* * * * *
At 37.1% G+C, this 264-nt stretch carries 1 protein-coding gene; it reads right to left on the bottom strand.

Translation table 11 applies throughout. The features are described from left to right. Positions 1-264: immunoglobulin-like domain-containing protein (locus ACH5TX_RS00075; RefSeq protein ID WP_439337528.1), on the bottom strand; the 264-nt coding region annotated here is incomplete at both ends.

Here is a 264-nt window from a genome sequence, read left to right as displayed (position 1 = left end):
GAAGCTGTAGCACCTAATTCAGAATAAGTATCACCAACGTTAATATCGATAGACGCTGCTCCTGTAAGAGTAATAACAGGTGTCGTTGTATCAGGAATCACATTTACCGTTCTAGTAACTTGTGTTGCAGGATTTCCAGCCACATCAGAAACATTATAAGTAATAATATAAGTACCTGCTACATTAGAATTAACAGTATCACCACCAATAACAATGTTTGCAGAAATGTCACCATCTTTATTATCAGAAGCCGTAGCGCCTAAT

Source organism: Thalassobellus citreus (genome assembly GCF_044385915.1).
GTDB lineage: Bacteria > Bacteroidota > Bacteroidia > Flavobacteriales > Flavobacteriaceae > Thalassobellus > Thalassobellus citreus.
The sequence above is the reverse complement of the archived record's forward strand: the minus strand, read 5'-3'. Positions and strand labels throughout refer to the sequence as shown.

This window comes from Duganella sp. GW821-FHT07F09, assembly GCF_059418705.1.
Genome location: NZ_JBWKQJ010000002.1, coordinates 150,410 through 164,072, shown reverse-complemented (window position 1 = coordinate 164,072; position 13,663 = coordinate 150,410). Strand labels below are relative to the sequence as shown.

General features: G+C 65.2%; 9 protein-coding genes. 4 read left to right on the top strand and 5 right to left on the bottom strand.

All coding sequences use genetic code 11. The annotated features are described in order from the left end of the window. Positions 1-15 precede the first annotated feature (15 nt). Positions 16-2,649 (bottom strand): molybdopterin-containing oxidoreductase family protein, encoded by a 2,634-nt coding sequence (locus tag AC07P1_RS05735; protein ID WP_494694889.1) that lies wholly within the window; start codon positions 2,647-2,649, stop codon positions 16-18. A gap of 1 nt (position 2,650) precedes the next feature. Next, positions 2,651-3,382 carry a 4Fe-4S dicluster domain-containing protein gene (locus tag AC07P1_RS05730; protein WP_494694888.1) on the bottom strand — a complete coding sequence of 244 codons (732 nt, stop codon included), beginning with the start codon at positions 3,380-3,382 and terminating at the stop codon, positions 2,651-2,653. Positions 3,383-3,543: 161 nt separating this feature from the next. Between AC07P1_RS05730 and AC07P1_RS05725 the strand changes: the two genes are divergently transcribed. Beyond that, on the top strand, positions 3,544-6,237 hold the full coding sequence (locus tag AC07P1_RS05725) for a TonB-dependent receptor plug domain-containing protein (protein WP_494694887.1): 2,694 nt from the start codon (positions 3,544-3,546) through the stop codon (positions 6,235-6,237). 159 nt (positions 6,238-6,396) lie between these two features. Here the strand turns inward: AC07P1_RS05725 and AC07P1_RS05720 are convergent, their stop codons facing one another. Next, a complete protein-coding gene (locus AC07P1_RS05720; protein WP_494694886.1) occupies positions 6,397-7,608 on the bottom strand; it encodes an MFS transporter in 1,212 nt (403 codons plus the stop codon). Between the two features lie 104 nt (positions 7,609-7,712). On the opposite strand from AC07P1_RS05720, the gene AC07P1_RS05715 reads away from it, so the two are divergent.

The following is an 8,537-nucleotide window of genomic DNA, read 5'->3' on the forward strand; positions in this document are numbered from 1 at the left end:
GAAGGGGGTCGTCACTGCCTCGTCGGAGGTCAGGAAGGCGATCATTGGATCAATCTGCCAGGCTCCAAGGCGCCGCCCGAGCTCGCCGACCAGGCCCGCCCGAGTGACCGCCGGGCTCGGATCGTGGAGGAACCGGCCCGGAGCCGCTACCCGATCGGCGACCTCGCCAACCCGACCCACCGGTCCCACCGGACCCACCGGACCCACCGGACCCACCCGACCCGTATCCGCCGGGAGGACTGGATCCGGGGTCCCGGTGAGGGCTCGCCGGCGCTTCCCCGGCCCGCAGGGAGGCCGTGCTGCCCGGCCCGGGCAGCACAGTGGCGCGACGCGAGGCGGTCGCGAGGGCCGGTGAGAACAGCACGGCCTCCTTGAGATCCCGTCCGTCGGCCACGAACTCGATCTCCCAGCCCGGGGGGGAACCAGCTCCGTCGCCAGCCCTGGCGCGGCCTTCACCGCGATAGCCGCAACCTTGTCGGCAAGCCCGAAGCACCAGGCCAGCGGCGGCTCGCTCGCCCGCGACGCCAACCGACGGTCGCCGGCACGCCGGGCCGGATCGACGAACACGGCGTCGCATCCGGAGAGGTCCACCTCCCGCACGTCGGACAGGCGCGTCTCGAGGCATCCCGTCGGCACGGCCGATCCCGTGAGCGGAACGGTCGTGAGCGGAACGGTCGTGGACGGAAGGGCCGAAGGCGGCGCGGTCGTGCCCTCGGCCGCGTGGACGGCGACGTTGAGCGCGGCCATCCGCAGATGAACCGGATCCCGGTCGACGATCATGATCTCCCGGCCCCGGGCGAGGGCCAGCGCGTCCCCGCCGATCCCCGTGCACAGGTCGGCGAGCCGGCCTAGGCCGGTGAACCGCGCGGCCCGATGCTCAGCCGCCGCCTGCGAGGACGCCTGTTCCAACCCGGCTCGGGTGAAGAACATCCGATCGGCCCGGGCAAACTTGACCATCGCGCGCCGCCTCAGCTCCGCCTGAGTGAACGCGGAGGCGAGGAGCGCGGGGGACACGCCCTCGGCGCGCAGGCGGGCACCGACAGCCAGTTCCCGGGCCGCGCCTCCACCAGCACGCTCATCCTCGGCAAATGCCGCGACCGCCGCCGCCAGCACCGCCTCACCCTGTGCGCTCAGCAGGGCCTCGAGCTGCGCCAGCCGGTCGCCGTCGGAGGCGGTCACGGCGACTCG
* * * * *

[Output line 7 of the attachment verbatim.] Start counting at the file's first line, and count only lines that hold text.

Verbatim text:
The sequence above is the reverse complement of the archived record's forward strand: the minus strand, read 5'-3'. Positions and strand labels throughout refer to the sequence as shown.